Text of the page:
Alex Scott: Fabio Capello’s small-minded opinions on women’s football are outdated and damaging to the game

By | 22nd February 2020
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FABIO CAPELLO’S comments about making goals and pitches smaller for women’s football are just disrespectful, in my opinion.

The former England manager said: “I think the goal is too big for women and that the pitch is too wide.

Fabio Capello weighed in with his opinion on women’s football
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“When they play basketball and volleyball, they lower the net because they are not tall like men.

“I think the size of the goals makes it really difficult for the keeper – because in football you have to jump.”

Any talk like this is just rubbish because last year’s World Cup and the WSL in recent years has showcased just how far the quality has progressed.

I’m thrilled to know Capello watched some of the Women’s World Cup – it’s brilliant such a respected figure in the men’s game was supporting the women.

But I would love to ask him how much he has actually studied the women’s game, or how much of it he’s actually seen for him to make such a bold statement. For me, it’s a throwaway comment from someone that, over the past years, hasn’t seen the drastic improvement in women’s goalkeeping.

His view is based off an old, outdated judgement from when the game wasn’t professional and the standard wasn’t there.

This whole debate on whether we should change the goal sizes is just laughable, all it does is hinder us in our fight for equality with the men’s game.

Chelsea’s Beth England told me: “The quality and level of the keepers in this league is high, some of them have pulled off phenomenal saves. I think talk of making goals smaller is disrespectful to them and what they can reach and their talents.

Smaller goals would also damage the product for our fans, who want the game to be entertaining. We all know goals are what make games exciting.


Alex Scott on the debate over making goals smaller in women's football matches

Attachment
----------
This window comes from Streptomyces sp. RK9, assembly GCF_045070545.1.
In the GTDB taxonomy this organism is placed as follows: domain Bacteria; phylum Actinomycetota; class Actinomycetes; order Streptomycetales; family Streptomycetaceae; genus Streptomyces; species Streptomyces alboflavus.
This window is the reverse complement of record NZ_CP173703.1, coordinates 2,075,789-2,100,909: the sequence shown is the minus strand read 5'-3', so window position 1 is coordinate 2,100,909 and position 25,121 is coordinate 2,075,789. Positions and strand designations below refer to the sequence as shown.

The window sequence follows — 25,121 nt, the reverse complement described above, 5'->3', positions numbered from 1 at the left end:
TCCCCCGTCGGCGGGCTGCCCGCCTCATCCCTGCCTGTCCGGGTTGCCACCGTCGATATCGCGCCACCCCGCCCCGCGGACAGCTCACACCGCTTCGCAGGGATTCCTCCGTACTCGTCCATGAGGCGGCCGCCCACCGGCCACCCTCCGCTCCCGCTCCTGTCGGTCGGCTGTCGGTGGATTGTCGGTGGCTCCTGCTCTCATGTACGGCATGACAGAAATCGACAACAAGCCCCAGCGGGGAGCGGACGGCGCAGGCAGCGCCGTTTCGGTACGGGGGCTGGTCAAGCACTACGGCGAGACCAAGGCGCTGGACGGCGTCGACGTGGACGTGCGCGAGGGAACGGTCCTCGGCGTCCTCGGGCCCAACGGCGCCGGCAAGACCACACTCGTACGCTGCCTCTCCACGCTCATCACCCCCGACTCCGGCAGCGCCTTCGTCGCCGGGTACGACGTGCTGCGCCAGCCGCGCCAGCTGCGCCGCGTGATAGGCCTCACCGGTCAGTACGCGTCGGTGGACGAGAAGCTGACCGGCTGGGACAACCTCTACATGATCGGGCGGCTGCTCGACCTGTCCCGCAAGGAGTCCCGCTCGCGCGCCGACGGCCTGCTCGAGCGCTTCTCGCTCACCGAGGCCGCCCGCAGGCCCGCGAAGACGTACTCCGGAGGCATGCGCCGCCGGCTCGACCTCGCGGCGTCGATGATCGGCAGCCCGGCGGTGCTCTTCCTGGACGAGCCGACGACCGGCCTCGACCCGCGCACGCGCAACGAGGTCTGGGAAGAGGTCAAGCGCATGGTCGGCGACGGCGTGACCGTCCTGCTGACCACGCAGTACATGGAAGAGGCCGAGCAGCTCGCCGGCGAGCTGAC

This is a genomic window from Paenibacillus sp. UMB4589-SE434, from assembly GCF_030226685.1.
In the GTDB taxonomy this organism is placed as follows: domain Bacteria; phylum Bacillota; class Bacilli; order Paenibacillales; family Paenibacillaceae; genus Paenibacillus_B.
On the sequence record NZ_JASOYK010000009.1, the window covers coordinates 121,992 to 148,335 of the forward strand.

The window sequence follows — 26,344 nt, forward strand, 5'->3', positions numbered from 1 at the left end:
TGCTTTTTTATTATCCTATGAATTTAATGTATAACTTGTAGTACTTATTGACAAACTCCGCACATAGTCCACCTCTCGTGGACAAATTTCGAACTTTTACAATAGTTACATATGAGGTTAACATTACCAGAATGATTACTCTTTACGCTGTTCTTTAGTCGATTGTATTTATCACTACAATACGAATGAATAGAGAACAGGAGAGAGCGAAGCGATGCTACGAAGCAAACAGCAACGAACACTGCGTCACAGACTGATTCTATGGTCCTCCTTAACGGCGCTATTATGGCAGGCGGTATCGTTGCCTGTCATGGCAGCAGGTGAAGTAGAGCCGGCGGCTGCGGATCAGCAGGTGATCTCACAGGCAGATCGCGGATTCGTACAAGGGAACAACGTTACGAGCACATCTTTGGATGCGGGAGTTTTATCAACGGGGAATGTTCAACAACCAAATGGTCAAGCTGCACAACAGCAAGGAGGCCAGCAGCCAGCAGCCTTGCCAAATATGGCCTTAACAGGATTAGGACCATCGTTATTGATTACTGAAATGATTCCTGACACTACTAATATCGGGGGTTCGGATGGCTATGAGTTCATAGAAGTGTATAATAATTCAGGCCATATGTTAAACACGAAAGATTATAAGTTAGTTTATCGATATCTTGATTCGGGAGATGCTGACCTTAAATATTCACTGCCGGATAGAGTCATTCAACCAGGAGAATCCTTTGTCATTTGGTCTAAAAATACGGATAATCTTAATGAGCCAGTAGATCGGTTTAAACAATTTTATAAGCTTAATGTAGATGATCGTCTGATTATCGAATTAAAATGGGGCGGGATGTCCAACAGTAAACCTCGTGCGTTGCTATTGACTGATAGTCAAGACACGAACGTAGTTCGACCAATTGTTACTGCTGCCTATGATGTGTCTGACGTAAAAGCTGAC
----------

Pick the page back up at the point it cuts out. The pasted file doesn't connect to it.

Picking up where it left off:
“I feel like it would make us seem less than the men and we’ve been trying so hard to fight to be as equal as we can.”

Instead of talking about adjusting things like goal sizes, why don’t we have a serious conversation about how we can improve this area and move forward.

In previous years, there wasn’t much investment in goalkeeping and if you went around to most clubs and asked the keepers how much one-on-one coaching they had, it would be small.

But it has come on in leaps and bounds.

For instance, Arsenal employed ex-England keeper Leanne Hall, which shows how seriously it’s taken now.

Smaller goals would also damage the product for our fans, who want the game to be entertaining.

We all know goals are what make games exciting.

A lot of aspects in the women’s game may still be behind the men’s but it doesn’t mean we alter things.

It means we push on and carry on fighting to be on a par, because it all comes down to investment.

During the France World Cup, Hope agreed with me that we were seeing an outstanding and improved level of goalkeeping. So it’s a massive shame that Fabio Capello’s comments undermine that.


Alex Scott on the improving standard of goalkeepers in the women's game

The WSL may not have had the best standard of keepers because the funding wasn’t there.

But since it turned into a fully professional league two years ago, the quality of goalkeeping has increased.

For me, former USA keeper Hope Solo has been outstanding over the years.

Hopefully, at the next World Cup, we will see more coming through the ranks.

For years Hope Solo set the standard between the sticks
AP:Associated Press


Like Manchester City’s 20-year-old Ellie Roebuck, who has loads of promise.

During the France World Cup, Hope agreed with me that we were seeing an outstanding and improved level of goalkeeping.

So it’s a massive shame that Fabio Capello’s comments undermine that.

Ellie Roebuck is a bright young prospect at Manchester City
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This post written by Etienne Fermie originally appeared on Football news - transfers, fixtures, scores, pictures | The Sun. Read the full post here.

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